Cemetery records and gravestones are not considered direct evidence in genealogical research but that doesn’t mean they don’t provide critical information for anyone doing genealogical research. Many of those who are seeking to trace their ancestry overlook these records because they believe they already have all the information they might be able to get from them, name, birth date/year and death date/year. However, there are many other things you can learn from looking more closely at the cemetery records, burial details, and tombstones of your ancestors.

There are four primary elements of genealogical information names, dates, places, and relationships. Each of these elements can be found in many cemetery records. To get a better understanding of how each can be ascertained and utilized, here is an overview of how each element relates to cemetery records.

Names – In order to understand how cemetery records can be beneficial from the perspective of names, we have to start by assuming that you have located a cemetery record for someone of interest. With that, you may be able to identify maiden names, parent’s names, children’s names, spouse’s names, and even the names of siblings or other relatives. While you may be looking at a single record, that single record can be expanded into a search for other people buried in the same plot, others in the same cemetery with the same name, etc. Finding the initial record can open the door to finding the names of others that you need to fill out or advance your research.

Dates – As you move through your family tree, you may find it challenging to locate birth dates and death dates for some of your ancestors. Cemetery records can be very helpful in this respect. For example, let’s say you are looking for Robert Mills in Ohio around the 1850’s. You locate three land records for different Robert Mills living in Ohio that have dates ranging from 1830 to 1870. At first glance, you might assume all three records belong to the same person. Then you locate two cemetery records for Robert Mills in Ohio. One has a death date of 1849 and one a death date of 1868. Now, it isn’t so clear that those land records all belong to the Robert Mills you are looking for and you have more avenues to search.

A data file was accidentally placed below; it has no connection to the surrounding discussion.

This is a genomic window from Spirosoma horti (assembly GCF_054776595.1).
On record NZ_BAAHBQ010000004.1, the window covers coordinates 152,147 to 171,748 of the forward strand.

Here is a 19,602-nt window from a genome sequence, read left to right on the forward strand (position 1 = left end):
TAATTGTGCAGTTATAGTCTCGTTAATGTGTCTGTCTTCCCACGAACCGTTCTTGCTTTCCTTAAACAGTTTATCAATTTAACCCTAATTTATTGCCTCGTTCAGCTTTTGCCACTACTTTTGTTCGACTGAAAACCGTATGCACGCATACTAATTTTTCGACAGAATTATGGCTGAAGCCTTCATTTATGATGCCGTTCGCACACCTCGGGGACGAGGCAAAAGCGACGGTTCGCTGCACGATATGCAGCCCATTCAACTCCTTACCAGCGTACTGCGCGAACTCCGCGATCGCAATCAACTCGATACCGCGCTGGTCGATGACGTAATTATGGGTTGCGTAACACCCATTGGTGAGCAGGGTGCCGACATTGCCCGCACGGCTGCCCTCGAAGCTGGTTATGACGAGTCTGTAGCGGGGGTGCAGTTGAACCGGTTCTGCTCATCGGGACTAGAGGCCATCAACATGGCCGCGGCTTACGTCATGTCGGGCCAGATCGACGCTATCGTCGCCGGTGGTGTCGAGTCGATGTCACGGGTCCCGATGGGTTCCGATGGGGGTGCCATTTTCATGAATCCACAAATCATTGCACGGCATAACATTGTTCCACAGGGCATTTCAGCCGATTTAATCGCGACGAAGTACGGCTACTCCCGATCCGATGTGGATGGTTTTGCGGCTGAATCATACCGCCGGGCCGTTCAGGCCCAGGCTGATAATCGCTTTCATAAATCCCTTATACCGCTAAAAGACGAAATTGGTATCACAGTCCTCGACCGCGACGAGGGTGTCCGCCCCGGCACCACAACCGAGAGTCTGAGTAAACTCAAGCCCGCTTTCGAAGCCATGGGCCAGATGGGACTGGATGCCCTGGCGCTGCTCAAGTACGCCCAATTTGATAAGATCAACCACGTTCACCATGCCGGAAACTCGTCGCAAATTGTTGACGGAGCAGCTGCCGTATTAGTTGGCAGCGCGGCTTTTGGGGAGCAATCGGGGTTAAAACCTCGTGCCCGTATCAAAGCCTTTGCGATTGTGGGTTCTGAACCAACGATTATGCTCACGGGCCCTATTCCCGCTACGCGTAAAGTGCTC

Places – This may be one of the most important pieces of information you can get from a cemetery record because it pinpoints with the kind of exactness often lacking in other genealogical records where a specific person or family was at a specific time. Once you have the burial location of a member of your ancestor’s family, you can use that point in time detail to conduct more focused searches for primary sources.

Relationships – This is one thing you can get from cemetery records that many people don’t think about when conducting name specific searches. While it is not always true, family members are often buried within the same plot. This means that by examining the details of the aforementioned records for Robert Mills of Ohio, you may be able to ascertain that they are both buried in the same plot. Assuming their birth information supports it, you could then make a reasonable assumption that they are father and son and you now have a relationship documented with indirect evidence.

In addition, examining the cemetery records, burial records, and tombstone images of your ancestors can help you determine things like military service and religious affiliation that can help to expand your understanding of that person and lead you in more focused research endeavors.